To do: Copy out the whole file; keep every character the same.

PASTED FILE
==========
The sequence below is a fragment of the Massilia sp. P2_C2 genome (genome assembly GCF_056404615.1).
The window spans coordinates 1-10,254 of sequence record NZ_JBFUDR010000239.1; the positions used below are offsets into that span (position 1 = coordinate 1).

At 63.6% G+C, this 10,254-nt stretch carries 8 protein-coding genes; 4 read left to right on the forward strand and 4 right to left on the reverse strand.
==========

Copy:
The sequence below is a fragment of the Massilia sp. P2_C2 genome (genome assembly GCF_056404615.1).
The window spans coordinates 1-10,254 of sequence record NZ_JBFUDR010000239.1; the positions used below are offsets into that span (position 1 = coordinate 1).

At 63.6% G+C, this 10,254-nt stretch carries 8 protein-coding genes; 4 read left to right on the forward strand and 4 right to left on the reverse strand.